Damien Hirst: The Complete Spot Paintings 1986-2011
980 Madison Avenue, 555 West 24th Street, 522 West 21st Street
Both reviled and heralded, gawked and marveled at, the famous-for-being-infamous artist (or “artist” with full airquotes, as some might say), Damien Hirst, is certainly a consistent hot topic fixture within the contemporary art world. An enfant terrible and member of the Young British Artists, Hirst’s work typically consists of a rather basic idea (shark in formaldehyde or diamond-encrusted skull, anyone?), one that usually garners the “I could have done that” sentiment, feeling overblown and even, at times, ridiculous. He provokes an opinionated passion in art lovers and neophytes alike, and his work still continues to be sought after by art collectors and for public consumption.
And why? Because there is still something attractive, rather magnetic, about his work, perhaps for much of the same reasons he is reviled. Also, people sometimes just want to know why one of his works costs almost $20 million. Lastly, a simple concept it may be, Hirst is, at times, able to execute the idea with a healthy dose of aesthetically-pleasing composition as seen with his meticulously arranged pill installations or butterfly paintings.
Hirst’s latest show commemorates twenty-five years of his love of color as seen with his spot paintings. A worldwide exhibit showing over 300 of these paintings is taking place across all eleven Gagosian locations in eight cities: three galleries here in New York, and in London, Paris, Los Angeles, Rome, Athens, Geneva and Hong Kong. Hirst, who claims he was always a colorist, wanted to just pin down the joy of color and create a structure for which to move colors around and “do nothing.” With these, he does it quite well. Walking through the Gagosian at the 24th Street location, one does feel nothing, seeing pretty-colored dots arranged neatly within a square canvas, and then some arranged within a circle canvas. However, it’s when reaching the last room, with very high ceilings with very large dot paintings to match, so large that at times there are only four dots to a canvas, that the feeling of being quite small and almost shrunken down in size, do the paintings become more interesting and the arrangement of the colors more engaging, especially in contrast to the nothing that one feels in the earlier rooms.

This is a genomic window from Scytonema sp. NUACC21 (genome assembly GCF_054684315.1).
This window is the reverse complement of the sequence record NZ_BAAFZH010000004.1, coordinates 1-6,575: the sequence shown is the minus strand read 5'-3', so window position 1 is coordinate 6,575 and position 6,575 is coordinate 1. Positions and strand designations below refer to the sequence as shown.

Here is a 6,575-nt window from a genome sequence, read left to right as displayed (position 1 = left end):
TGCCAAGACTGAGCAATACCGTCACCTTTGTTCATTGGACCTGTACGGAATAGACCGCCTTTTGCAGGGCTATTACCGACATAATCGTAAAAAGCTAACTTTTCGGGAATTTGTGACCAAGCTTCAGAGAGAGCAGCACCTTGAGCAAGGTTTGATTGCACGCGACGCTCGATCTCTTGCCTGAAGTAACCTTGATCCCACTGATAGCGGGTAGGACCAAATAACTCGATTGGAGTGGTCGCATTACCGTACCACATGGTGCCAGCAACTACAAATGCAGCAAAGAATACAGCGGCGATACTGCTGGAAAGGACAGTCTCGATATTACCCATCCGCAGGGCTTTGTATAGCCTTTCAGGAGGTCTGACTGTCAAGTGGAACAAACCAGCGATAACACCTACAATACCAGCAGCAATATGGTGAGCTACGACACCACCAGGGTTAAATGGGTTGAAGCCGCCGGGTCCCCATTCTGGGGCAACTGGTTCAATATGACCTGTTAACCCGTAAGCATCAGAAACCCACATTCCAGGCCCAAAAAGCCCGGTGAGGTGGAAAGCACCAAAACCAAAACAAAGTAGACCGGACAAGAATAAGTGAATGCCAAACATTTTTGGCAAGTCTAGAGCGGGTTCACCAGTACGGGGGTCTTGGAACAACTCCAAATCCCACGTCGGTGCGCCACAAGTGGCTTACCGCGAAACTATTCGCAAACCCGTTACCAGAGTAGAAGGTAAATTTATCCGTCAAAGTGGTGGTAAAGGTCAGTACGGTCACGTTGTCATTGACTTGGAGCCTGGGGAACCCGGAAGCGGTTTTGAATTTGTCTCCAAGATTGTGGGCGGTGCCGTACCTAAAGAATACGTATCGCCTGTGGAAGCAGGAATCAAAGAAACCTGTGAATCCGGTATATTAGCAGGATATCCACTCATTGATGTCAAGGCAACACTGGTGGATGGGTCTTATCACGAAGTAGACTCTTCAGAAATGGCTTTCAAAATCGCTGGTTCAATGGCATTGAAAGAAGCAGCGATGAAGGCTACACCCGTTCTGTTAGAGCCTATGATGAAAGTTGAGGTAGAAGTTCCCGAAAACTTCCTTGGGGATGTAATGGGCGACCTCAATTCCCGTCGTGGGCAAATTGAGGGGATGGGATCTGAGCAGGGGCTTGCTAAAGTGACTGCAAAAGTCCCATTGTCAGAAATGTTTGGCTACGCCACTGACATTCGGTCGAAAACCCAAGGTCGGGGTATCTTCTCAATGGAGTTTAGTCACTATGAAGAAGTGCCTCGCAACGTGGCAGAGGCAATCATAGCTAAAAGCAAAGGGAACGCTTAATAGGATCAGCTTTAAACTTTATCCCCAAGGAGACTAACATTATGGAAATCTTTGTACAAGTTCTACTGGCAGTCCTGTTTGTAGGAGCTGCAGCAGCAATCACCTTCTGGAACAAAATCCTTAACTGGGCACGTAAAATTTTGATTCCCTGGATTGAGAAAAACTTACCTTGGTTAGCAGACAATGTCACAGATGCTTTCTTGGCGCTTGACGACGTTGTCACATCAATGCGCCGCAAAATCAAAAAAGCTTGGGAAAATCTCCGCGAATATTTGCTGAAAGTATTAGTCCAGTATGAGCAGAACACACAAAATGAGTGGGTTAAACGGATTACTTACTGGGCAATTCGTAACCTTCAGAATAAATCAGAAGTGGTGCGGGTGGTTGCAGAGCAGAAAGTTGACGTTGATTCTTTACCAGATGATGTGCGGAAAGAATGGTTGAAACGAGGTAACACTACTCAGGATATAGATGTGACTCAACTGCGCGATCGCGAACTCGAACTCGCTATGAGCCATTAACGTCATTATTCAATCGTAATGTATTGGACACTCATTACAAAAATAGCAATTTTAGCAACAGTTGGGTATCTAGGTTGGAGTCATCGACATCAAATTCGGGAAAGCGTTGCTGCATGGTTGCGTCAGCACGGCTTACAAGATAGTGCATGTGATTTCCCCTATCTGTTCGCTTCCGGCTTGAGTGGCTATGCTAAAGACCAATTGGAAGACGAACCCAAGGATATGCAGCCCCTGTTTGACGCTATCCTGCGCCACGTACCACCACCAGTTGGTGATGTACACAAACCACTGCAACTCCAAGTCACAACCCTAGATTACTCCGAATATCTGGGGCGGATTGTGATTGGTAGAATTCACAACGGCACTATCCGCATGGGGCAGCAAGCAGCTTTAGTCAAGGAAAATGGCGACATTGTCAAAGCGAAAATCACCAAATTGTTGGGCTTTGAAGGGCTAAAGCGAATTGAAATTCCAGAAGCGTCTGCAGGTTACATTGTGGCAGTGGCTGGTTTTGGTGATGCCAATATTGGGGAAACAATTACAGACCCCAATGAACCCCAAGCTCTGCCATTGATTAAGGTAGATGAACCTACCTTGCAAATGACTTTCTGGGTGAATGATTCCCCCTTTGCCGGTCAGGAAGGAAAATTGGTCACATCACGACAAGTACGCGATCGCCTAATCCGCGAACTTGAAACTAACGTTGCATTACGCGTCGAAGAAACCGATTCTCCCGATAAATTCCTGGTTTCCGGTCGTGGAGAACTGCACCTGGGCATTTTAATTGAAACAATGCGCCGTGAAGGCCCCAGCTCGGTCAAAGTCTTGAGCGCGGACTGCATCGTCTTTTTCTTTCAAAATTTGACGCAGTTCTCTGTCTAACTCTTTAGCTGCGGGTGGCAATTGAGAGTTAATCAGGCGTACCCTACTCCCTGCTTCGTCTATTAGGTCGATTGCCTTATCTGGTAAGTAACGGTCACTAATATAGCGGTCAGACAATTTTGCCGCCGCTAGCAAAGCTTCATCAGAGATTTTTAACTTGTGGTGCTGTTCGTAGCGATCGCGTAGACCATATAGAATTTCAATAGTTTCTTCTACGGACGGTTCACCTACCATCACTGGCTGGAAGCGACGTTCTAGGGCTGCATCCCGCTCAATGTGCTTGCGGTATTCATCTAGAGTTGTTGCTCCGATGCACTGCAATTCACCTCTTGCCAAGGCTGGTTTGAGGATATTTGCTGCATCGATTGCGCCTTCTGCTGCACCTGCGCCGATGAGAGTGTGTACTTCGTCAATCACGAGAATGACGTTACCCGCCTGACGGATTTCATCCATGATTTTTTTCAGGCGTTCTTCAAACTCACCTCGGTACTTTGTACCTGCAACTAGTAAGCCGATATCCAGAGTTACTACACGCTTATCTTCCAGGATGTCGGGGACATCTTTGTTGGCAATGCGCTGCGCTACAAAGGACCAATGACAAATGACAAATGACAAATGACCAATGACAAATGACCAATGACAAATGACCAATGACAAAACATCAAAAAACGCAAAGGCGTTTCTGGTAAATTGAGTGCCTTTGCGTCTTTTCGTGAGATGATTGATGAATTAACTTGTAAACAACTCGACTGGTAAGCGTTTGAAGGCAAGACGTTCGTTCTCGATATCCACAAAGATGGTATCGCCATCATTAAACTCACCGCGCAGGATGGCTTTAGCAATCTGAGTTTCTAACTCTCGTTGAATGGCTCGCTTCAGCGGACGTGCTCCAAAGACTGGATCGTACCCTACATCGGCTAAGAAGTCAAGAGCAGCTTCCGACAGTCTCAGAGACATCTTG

Anyway, all of this nonsense is only an appetizer to the big show, the first major retrospective of his work at the Tate Modern in London this coming April. The more outrageous and provocative works will surely be saved for then.
Image: (C) Damien Hirst and Science Ltd. All rights reserved, DACS 2011. Photography by Prudence Cuming Associates